Tom Busch's gift to aortic valve disease research honors his mother and hero, Dorothy Busch.

When Dorothy Busch died in 2011 at age 92, her son, Tom Busch, told his cousin that his mom was his hero. The cousin, he recalls, replied, "You know, Tom, she was a hero to many, many people." It was that sentiment that prompted Tom to set up the Dorothy M. Busch Memorial Endowed Fund to support aortic valve disease and related research at the University of Minnesota.

Cindy Martin, M.D. (Photo: Scott Streble)

At the Adult Congenital and Cardiovascular Genetics Center at the University of Minnesota, Cindy Martin, M.D., works with people who were born with heart defects or inherited heart diseases and finds ways to alleviate their symptoms. But in the laboratory, she conducts research that delves deeper into what exactly in the patients' genetic makeup caused their disease. And many of her patients jump at the chance to be a part of it.

View a photo slideshow of the opening. (Photo: Scott Streble)

The University of Minnesota revealed another 280,000 square feet of state-of-the-art space on June 14 at a grand opening celebration for its Cancer and Cardiovascular Research Building.

Kay Lillehei

Kaye Lillehei knew she was making a good investment in 2000 when she committed $13 million to the University of Minnesota to create the Lillehei Heart Institute. So when the longtime University advocate and volunteer died in November at age 91, her family felt it was only right to make a gift to the University in her honor.

Rita Perlingeiro, Ph.D. (Photo: Brady Willette)

The company made a multiyear gift commitment to help kick-start a University research project focused on finding a new therapy for limb-girdle muscular dystrophy type 2A.

Photo: Brady Willette

By midsummer, University of Minnesota scientists engaged in cancer and cardiovascular research will be settling into their new building across from TCF Bank Stadium. Conceived as the gateway to the University's burgeoning Biomedical Discovery District (BDD), the Cancer and Cardiovascular Research Building will not only house researchers, it will also welcome passersby inside to see firsthand the impact of the research being done throughout the BDD.

Joseph Metzger, Ph.D., and his lab team are giving dysfunctional hearts new instructions. (Photo: Brady Willette)

A University team has created a novel 'calcium sponge' to help erase one of the country's leading causes of heart failure.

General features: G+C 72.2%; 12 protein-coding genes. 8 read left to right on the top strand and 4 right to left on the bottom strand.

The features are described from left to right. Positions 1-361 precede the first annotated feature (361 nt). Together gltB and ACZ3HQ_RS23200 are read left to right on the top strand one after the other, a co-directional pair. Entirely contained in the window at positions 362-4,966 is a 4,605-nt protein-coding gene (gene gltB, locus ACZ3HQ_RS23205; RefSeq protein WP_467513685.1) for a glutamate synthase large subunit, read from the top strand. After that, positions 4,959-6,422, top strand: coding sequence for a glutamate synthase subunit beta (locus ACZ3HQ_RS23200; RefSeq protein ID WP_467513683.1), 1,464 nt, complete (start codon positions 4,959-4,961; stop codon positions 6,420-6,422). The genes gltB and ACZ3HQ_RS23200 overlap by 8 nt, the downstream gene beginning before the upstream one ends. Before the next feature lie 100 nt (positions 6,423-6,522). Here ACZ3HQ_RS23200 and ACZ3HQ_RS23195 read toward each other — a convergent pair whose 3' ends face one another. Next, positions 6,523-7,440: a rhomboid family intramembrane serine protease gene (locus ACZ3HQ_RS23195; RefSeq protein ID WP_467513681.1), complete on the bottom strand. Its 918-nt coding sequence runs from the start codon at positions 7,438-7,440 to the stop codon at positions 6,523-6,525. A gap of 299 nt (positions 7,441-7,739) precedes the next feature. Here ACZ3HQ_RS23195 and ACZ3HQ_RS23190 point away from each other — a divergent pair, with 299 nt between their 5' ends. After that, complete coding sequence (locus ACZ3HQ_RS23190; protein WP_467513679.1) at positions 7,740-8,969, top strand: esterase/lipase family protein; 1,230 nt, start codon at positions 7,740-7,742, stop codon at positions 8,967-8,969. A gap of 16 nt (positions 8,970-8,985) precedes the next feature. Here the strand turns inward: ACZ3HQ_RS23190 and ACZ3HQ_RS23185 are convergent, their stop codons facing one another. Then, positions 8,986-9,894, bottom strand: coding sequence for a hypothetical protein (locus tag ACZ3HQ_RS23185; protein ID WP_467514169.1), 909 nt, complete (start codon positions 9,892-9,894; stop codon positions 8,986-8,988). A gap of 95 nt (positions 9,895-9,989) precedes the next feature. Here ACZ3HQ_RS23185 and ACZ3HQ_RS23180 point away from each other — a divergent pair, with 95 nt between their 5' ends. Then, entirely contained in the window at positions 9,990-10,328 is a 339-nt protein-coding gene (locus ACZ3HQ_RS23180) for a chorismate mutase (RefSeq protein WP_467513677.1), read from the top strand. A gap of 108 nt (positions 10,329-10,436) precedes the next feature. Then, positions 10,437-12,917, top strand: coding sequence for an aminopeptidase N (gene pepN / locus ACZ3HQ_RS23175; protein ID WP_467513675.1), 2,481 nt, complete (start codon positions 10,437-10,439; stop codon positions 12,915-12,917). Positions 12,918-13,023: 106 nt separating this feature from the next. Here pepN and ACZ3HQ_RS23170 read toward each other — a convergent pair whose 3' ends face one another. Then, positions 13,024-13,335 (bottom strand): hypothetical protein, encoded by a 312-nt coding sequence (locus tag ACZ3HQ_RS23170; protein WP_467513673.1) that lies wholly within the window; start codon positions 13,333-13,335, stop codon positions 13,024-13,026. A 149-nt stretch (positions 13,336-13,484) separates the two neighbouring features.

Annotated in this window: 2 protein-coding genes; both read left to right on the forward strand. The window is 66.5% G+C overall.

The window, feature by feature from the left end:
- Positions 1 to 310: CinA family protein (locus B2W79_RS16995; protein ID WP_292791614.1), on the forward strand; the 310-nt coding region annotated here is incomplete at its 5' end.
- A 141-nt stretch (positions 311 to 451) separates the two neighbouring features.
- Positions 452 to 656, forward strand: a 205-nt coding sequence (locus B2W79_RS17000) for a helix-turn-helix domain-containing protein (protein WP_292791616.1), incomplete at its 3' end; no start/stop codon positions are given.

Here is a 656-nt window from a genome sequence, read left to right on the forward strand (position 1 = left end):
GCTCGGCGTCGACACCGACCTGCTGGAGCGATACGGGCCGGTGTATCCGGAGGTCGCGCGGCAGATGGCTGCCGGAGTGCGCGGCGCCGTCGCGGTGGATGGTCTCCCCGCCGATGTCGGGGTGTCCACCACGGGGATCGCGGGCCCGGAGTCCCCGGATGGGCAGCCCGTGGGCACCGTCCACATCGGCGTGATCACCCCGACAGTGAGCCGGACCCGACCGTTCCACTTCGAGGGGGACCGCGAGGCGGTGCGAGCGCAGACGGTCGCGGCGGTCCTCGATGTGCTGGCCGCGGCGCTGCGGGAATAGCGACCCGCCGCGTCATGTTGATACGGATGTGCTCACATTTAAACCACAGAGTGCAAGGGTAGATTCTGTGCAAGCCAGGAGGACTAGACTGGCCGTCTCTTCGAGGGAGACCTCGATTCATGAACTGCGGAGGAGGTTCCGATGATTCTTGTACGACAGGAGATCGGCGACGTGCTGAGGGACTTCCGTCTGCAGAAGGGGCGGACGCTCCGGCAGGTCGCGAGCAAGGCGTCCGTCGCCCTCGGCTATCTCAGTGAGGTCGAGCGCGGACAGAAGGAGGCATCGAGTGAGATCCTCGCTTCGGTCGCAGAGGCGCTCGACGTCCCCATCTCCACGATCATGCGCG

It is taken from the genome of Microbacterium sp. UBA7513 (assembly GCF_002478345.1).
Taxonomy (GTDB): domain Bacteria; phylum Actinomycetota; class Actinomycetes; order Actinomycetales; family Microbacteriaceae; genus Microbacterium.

Patti Taylor (Photo: Richard Anderson)

A University of Minnesota surgeon and two interventional cardiologists put their heads together to find a better treatment option for grandmother Patti Taylor, who has faced a host of medical problems throughout her life and wasn't a good candidate for open-heart surgery.

Marie Guion Johnson, Ph.D., founder of AUM Cardiovascular, also works as an adjunct assistant professor of biomedical engineering at the University. (Photo: Scott Streble)

It’s taken personal tragedy, years of research, and a mysterious late-night epiphany for Marie Guion Johnson, Ph.D., to develop a promising new medical device that can detect coronary-artery blockage. Her invention, called the CADence™, is a noninvasive handheld tool that she hopes eventually will be used as a functional test for people at high risk of developing heart disease, the leading cause of death in the United States.

Paul Iaizzo, Ph.D., has directed cutting-edge research in the Visible Heart Laboratory since 1997, when it was created in collaboration with Medtronic, Inc. (Photo: Brady Willette)

You could call it a long-term, heartfelt commitment. In addition to its large, ongoing research contract, Medtronic recently committed another $350,000 to the University of Minnesota’s Visible Heart® Laboratory—the only place in the world where human hearts (donated, not suitable for transplantation) are reanimated so scientists can see exactly how they work from the inside.